Personally, I doubt that technology can keep up with physical scarcity and demand growth forever, so I don’t expect that gas prices will continue walking back to 1970 or 1960 levels. The picture for oil is even worse. But I hope that at some point, we’ll come to our senses and tax CO2 at a level high enough to reverse consumption growth. If that happens abruptly enough, it could drive down wellhead prices.

None of this sounds like the kind of tailfins and big-block V8 abundance that people seem to be hoping for.

 

 

The myth of optimal depletion

Fifteen years ago, when I was working on my dissertation, I read a lot of the economic literature on resource management. I was looking for a behavioral model of the management of depletable resources like oil and gas. I never did find one (and still haven’t, though I haven’t been looking as hard in the last few years).

Instead, the literature focused on optimal depletion models. Essentially these characterize the extraction of resources that would occur in an idealized market – a single, infinitely-lived resource manager, perfect information about the resource base and about the future (!), no externalities, no lock-in effects.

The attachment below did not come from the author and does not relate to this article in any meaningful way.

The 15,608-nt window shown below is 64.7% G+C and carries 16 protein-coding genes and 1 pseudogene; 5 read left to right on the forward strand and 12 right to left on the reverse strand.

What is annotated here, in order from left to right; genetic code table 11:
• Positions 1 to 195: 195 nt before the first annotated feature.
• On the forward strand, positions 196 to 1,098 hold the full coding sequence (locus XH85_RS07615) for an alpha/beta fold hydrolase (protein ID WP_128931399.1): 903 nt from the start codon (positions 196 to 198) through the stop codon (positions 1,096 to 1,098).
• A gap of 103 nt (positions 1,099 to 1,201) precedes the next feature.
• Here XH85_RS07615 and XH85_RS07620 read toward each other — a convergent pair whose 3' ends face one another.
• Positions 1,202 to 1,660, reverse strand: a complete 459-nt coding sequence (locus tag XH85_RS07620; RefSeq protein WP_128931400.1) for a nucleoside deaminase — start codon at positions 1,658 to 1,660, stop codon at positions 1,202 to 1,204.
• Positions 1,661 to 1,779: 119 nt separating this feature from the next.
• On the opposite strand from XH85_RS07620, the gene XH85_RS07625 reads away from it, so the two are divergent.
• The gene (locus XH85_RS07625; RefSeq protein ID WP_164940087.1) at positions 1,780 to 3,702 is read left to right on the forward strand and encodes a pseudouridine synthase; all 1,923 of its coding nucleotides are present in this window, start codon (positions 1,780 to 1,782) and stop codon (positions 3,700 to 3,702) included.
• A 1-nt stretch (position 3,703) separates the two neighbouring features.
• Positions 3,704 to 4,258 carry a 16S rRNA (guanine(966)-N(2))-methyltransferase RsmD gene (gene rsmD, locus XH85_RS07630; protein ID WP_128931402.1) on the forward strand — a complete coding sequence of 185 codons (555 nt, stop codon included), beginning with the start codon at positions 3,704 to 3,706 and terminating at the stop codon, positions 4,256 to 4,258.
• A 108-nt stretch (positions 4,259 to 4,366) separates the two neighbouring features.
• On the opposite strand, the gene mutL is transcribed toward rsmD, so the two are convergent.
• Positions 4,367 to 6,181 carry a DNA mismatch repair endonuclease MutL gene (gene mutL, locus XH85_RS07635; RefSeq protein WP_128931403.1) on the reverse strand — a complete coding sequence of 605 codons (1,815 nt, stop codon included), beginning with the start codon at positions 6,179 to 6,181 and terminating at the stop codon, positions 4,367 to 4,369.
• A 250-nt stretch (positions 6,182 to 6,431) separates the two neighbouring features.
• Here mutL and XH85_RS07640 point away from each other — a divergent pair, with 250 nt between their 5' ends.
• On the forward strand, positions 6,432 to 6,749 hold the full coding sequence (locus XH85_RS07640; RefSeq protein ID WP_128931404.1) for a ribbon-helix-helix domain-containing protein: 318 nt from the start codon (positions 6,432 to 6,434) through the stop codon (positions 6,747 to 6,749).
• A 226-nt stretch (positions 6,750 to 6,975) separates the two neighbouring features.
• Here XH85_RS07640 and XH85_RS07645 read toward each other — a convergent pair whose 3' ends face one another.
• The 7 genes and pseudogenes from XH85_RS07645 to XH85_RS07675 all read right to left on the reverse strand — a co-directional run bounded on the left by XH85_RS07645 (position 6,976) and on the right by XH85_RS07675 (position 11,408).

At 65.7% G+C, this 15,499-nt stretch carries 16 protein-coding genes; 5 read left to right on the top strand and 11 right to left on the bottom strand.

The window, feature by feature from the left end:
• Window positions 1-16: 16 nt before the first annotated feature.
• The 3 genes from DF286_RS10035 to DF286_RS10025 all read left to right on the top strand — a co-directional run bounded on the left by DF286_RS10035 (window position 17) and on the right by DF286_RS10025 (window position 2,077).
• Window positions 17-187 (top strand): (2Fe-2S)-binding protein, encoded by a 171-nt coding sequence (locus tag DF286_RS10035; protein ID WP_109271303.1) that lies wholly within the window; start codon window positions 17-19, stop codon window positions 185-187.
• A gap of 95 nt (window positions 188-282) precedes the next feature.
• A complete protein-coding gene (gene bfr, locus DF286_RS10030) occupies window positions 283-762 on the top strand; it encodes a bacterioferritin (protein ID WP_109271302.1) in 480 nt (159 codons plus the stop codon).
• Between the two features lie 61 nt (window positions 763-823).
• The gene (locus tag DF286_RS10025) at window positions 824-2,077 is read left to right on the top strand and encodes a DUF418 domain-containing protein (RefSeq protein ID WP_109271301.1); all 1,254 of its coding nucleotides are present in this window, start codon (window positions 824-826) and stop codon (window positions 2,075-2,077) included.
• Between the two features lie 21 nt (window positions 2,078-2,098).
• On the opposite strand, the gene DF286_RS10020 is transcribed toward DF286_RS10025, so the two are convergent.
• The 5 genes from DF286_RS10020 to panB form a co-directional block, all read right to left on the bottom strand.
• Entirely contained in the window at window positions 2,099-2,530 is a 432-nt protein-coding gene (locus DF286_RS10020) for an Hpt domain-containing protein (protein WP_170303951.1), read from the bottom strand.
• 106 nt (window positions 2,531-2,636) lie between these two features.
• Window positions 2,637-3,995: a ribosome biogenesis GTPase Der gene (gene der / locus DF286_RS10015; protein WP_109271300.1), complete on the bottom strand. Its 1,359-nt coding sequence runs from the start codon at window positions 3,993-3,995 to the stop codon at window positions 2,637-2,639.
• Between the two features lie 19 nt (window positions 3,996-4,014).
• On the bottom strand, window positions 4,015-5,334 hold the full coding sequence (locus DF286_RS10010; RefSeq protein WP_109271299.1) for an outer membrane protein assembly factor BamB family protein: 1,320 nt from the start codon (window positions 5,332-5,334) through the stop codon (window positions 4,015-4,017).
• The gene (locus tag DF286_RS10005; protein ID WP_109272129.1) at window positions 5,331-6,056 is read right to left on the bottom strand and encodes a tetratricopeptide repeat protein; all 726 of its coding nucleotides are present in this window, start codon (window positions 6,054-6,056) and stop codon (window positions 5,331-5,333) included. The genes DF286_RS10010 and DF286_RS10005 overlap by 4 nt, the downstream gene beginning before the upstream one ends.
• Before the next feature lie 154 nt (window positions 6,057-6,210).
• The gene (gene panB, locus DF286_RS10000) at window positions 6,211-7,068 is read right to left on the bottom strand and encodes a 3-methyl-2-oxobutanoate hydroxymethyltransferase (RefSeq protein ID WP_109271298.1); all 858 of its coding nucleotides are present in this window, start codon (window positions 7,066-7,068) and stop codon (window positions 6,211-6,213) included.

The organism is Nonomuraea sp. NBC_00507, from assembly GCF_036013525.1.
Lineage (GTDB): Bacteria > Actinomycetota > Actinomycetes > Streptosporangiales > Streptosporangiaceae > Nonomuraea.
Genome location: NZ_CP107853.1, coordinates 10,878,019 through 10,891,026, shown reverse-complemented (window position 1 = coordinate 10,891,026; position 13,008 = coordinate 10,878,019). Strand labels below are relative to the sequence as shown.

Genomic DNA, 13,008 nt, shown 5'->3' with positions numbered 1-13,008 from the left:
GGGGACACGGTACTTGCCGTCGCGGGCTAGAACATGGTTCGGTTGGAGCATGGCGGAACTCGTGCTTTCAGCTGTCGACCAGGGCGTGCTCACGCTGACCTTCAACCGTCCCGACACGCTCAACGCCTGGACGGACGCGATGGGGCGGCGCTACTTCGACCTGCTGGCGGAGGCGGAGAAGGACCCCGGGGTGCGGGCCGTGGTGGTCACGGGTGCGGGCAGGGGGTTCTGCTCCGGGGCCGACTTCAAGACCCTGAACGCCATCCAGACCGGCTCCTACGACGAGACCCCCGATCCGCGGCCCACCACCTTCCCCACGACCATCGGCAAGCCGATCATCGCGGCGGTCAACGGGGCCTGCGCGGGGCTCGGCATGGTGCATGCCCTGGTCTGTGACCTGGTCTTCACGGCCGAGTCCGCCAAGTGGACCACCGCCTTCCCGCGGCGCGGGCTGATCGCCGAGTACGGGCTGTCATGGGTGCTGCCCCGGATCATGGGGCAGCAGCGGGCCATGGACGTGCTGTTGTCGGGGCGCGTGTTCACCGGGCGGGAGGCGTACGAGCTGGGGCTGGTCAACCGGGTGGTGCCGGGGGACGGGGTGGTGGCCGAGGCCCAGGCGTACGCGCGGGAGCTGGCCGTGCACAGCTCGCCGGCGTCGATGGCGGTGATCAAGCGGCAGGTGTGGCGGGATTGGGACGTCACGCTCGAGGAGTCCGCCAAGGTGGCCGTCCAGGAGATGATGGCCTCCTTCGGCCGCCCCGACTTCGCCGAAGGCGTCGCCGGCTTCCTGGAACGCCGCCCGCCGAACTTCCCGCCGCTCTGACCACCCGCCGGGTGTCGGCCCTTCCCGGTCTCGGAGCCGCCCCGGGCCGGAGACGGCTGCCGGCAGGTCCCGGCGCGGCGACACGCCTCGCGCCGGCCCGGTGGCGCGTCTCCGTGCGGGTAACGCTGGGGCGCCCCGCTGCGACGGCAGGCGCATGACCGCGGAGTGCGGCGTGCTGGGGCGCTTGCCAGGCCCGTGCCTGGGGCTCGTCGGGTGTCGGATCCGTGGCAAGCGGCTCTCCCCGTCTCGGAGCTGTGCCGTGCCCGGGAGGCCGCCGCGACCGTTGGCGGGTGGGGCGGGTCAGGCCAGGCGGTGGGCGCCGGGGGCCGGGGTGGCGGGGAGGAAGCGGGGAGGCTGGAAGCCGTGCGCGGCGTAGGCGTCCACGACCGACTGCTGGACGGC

It’s always useful to know the optimal trajectory for a managed resource – it identifies the upper bound for improvement and suggests strategic or policy changes to achieve the ideal. But many authors have transplanted these optimal depletion models into real-world policy frameworks directly, without determining whether the idealized assumptions hold in reality.

The problem is that they don’t. There are some obvious failings – for example, I’m pretty certain a priori that no resource manager actually knows the future. Unreal assumptions are reflected in unreal model behavior – I’ve seen dozens of papers that discuss results matching the classic Hotelling framework – prices rising smoothly at the interest rate, with the extraction rate falling to match, as if it had something to do with what we observe.

The fundamental failure is valuing the normative knowledge about small, analytically tractable problems above the insight that arises from experiments with a model that describes actual decision making – complete with cognitive limitations, agency problems, and other foibles.